“Yes, it would be better if I leave him. Better for me, better for the kids. Less stress and everything. Pero you know what my only enemy is? It’s because I love him. That is the only reason I can hold on to.”
Mental illness within relationships
When one of the people in a relationship has a mental illness, the journey can be really tough. More often than not, the stress of having to live with a partner who’s suffering from mental illnesses can go both ways, according to Pierre Imlay, a Marriage and Family Therapist.
Relationships, where a partner lives with a chronic mental illness such as depression, can eventually affect the person who’s taking care of the other. So how can you develop a healthy, meaningful relationship if your partner is experiencing mental health problems?
Show support, validation, and empathy. The last thing your partner wants to hear from you is an insensitive comment about their condition. Even saying encouraging things like “Be positive” or “It’s all in your mind” or “You’ll get over it” might be offensive to them. It’s good that you’re trying to make them feel better. But if your intention is to show your support, be empathetic by choosing the right words that are validating.
Remember that validation is one way to show your support and empathy. You can say, “Know that I’m here to listen” and acknowledge what they currently feel. Say “Thank you for sharing your stories with me” or “I’m proud of your progress in recovery.”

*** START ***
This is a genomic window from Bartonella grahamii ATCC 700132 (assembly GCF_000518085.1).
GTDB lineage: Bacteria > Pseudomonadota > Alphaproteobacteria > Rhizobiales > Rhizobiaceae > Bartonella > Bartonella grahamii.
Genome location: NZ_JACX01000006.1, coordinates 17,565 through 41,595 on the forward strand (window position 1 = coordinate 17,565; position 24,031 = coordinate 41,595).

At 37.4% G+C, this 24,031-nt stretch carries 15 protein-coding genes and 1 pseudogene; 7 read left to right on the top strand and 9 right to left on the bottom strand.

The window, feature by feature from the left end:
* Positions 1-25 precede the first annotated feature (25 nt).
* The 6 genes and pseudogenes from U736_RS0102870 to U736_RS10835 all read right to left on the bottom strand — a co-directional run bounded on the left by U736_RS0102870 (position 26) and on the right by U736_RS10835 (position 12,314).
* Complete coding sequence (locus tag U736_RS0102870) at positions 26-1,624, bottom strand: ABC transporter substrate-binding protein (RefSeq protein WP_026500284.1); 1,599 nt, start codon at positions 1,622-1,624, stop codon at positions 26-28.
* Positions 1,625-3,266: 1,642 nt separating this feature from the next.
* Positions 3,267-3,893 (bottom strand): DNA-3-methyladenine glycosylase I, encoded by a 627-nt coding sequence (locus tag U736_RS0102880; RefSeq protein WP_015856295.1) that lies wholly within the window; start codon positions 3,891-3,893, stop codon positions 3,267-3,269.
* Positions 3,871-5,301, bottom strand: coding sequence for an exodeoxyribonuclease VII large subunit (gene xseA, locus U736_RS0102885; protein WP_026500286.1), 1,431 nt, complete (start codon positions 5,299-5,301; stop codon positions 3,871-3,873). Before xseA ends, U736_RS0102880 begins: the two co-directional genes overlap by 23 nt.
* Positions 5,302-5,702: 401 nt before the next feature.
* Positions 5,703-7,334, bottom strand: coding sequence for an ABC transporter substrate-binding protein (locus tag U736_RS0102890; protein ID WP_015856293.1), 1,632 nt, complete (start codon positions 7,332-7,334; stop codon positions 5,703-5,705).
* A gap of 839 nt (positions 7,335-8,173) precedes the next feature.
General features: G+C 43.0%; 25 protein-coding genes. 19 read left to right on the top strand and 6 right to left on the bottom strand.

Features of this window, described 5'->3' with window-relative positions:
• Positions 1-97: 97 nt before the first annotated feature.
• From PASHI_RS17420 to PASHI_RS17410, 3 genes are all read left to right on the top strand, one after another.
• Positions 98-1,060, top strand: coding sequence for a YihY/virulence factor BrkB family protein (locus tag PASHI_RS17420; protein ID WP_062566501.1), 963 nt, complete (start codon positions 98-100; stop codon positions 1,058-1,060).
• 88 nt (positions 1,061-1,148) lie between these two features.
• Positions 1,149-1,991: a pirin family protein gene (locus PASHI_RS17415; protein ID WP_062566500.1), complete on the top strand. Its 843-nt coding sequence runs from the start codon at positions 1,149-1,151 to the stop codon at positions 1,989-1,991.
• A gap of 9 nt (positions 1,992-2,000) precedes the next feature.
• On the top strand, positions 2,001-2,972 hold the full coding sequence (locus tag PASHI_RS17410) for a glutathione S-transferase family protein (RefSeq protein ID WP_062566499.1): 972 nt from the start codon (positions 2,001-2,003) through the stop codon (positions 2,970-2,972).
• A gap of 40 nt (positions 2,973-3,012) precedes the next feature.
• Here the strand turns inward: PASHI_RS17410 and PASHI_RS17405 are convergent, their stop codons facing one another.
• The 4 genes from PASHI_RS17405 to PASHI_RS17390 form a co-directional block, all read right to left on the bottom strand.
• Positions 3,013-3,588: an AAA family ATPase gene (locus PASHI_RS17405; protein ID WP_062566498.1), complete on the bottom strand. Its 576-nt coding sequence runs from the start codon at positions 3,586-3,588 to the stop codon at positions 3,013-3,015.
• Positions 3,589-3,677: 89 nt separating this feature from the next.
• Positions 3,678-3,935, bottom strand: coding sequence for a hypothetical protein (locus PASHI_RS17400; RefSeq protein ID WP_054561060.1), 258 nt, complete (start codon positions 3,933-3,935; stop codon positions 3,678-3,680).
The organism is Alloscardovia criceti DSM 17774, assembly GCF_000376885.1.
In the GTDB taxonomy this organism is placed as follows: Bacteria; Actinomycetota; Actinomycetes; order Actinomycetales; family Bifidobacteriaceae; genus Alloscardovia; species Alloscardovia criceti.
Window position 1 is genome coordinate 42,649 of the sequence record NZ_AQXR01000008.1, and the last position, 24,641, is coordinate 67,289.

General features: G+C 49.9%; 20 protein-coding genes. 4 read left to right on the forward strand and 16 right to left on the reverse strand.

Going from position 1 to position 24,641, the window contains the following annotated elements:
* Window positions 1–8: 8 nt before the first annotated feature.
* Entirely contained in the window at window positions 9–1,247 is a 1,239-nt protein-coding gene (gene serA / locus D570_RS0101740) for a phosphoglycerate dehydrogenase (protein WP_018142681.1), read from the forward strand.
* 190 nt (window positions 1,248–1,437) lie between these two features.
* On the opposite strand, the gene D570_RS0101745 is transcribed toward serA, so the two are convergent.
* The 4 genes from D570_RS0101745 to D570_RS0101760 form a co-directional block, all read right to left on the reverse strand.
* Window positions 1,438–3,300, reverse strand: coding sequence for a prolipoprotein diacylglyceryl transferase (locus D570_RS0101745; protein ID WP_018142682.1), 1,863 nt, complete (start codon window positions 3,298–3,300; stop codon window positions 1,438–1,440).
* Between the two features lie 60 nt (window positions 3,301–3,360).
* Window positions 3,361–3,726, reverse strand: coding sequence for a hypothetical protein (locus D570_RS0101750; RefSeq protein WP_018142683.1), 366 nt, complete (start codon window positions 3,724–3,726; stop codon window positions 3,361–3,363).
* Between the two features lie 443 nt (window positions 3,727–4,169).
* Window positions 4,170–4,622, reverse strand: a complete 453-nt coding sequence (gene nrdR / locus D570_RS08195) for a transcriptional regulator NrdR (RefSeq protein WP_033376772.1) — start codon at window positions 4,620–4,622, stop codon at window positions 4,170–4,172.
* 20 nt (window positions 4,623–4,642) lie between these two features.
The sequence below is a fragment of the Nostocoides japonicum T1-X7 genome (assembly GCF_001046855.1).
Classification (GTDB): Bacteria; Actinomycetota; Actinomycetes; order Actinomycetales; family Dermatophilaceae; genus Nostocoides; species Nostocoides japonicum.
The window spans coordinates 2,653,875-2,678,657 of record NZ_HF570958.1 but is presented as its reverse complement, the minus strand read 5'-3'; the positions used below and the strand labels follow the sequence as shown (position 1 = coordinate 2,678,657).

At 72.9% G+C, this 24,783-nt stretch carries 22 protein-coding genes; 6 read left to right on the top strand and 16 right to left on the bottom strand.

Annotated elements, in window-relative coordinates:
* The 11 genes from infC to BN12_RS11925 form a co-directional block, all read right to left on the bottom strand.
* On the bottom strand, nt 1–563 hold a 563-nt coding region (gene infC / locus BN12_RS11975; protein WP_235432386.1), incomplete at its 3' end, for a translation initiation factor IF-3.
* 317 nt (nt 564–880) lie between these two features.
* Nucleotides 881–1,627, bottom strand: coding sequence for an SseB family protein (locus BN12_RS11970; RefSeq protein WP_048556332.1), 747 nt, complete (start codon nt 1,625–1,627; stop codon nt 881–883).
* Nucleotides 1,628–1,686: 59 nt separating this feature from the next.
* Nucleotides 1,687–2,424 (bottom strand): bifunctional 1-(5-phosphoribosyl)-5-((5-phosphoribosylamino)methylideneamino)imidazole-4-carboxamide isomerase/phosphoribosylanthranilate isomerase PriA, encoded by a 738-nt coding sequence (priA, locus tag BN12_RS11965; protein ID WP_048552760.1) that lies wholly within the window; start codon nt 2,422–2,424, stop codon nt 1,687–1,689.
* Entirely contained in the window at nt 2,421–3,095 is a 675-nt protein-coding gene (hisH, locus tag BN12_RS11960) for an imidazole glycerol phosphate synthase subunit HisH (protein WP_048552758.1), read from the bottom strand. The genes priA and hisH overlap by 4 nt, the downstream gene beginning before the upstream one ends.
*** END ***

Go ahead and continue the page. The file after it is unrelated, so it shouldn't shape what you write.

Educate yourself about your partner’s condition. It’s also important to learn about your partner’s condition. It doesn’t necessarily mean you have to memorize the DSM-5 (the official medical directory of mental illnesses). Since mental illnesses are often stigmatized, you can show your love to your partner by also knowing the symptoms and learning how to help them manage the symptoms. It can be beneficial to the relationship especially in times of conflict management.
Do not be your partner’s therapist. As much as you want to give them your advice, it’s not a viable option to act like you’re his/her therapist even if you’re a trained mental health professional yourself. Let other professionals outside your relationship or marriage do the helping for you and your spouse. Your job is to provide love, support, and be empathetic during the process of recovery. After all, you’re not the person who’s solely responsible for the recovery process. Your spouse must also take responsibility in acting on their treatment plan to help them and your relationship remain psychologically healthy.